A great start to the year
Not! Have we just gone through the perfect storm, or will it continue for some time?
As if we weren’t concerned enough about today and the future, we have just had to get through a very turbulent January including the infamous ‘Blue Monday’.
Last year was definitely an employee led market, but with the cost-of-living crisis it may be swinging back the other way, for some firms, if employees opt to stay for security rather than move on.
However, employee expectations in terms of salaries, benefits, working practices and future development are very high at the moment which may result in retention issues for some employers who could be left behind in the scramble.
As we know, much of the public sector unrest is due to demands for higher and more competitive wages which are aligned with the cost of living. But it is not just about pay as your benefits packages are also key to retention. This gives employers a difficult balancing act to achieve between retention and recruitment with the cost of pay awards and benefits packages.
So, do employees leave just for a salary increase? Some will, but most will look at the overall package offered, career development available, working conditions and the aims of the company and whether or not they are aligned to their own.
Retention vs Recruitment
The latest research from the CIPD, shows that 3.2% of the UK’s working population has changed jobs since Spring 2021. This seems a bit low as historically around 5% of employees move, or leave, each year, although this probably includes retirements and deaths.
Several other surveys have highlighted that between 25% and 40% will look to move jobs this year, principally for a better salary as the cost-of-living crisis bites.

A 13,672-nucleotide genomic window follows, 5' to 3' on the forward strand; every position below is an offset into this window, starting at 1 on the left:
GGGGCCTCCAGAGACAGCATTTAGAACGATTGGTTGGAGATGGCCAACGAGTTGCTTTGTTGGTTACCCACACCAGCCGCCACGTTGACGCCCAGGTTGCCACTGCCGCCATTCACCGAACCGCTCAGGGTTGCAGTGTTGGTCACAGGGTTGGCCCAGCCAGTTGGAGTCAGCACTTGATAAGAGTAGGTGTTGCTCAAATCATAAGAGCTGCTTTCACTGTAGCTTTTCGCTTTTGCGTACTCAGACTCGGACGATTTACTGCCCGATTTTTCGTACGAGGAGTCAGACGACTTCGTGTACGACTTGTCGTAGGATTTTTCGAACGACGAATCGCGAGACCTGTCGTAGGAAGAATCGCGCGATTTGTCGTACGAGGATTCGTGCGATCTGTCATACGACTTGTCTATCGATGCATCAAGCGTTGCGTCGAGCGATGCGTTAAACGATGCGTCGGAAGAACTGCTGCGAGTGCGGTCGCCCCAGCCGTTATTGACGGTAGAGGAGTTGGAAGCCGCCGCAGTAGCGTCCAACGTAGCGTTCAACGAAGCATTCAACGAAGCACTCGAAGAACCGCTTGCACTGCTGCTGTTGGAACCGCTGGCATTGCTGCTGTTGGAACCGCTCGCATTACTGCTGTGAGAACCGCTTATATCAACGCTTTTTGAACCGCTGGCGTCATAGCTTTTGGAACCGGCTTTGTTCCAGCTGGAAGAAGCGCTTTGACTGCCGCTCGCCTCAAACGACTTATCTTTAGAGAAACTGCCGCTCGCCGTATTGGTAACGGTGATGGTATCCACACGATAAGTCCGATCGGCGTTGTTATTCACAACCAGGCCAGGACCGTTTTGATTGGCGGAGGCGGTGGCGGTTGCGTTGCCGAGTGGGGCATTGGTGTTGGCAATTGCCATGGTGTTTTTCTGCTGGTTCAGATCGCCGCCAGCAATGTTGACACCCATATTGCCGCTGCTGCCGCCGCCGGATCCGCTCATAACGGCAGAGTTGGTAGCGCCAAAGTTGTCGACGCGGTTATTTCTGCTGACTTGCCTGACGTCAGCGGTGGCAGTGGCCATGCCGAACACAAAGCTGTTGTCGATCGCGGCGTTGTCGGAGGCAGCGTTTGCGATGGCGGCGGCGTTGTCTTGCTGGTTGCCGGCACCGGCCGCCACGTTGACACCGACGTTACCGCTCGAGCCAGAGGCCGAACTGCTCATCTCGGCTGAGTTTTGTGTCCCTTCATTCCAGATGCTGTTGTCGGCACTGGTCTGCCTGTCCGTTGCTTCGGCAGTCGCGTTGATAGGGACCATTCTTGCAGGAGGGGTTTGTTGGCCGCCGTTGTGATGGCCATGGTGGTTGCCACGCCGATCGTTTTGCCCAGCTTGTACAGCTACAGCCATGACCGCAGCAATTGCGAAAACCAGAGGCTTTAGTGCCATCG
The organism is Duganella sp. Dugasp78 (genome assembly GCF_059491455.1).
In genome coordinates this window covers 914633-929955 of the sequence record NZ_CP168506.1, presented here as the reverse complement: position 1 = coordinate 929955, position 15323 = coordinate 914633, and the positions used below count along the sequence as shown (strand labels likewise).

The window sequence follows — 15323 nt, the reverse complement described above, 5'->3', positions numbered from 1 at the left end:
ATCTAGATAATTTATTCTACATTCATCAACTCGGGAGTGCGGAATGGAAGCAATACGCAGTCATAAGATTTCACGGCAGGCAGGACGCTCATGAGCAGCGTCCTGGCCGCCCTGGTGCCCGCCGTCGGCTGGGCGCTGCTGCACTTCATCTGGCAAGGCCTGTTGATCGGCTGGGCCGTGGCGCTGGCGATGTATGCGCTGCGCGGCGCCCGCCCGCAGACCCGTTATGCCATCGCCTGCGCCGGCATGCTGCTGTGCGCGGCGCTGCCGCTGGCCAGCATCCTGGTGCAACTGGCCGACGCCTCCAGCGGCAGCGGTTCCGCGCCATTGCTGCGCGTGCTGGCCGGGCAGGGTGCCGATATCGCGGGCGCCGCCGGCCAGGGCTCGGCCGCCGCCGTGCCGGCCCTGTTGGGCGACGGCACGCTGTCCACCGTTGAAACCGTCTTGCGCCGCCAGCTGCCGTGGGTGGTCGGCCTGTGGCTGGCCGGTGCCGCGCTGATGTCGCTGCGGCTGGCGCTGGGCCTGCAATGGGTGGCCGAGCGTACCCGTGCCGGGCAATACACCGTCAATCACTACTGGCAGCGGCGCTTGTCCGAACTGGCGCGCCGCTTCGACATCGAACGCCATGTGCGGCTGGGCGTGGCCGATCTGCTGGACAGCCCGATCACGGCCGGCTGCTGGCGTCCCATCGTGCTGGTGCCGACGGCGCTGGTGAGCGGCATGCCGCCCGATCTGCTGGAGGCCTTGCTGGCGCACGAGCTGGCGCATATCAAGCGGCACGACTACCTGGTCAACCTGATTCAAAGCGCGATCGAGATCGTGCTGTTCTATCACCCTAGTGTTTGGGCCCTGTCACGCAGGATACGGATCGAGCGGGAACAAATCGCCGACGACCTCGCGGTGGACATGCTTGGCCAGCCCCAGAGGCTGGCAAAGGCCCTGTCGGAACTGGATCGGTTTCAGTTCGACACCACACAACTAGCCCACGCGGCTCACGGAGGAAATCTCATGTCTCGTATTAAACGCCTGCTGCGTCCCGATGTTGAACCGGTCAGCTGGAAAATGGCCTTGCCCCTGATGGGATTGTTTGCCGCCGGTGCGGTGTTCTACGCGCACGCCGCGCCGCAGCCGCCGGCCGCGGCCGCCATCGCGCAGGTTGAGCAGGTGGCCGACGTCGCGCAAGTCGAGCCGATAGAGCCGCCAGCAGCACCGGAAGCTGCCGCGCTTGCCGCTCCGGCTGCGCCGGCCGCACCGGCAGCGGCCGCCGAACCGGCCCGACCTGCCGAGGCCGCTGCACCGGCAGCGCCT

Additionally, more than 10% will seek a second job to help with their finances as food, fuel and energy costs rise.
Firms are still having recruitment issues within the manufacturing, finance, engineering and technology/IT sectors and some roles are still hard to fill, particularly across sales and marketing.
It is not all bad news though! Apparently, wages have risen at their fastest rate for 20 years according to the ONS. However, they are still not keeping up with inflation, falling in real terms by 2.6%.
Average pay in the private sector rose 7.2% and in the public sector just 3.3%. When you think of those in the private sector that have taken pay cuts of up to 25% at various times over the last 20 years, when those in the public sector have not, it is good news for the sector.
Director confidence went up in January according to the IoD, but overall, they are still pessimistic due to inflation, our EU relationship, UK government instability, falling consumer demand, energy prices and supply chain issues.
Throw in wage inflation, interest rates, investment, trade and growth output and it seems that 2023 will be as uncertain as 2022 and 2021 and 2020…as they say, the only certainty in life is change.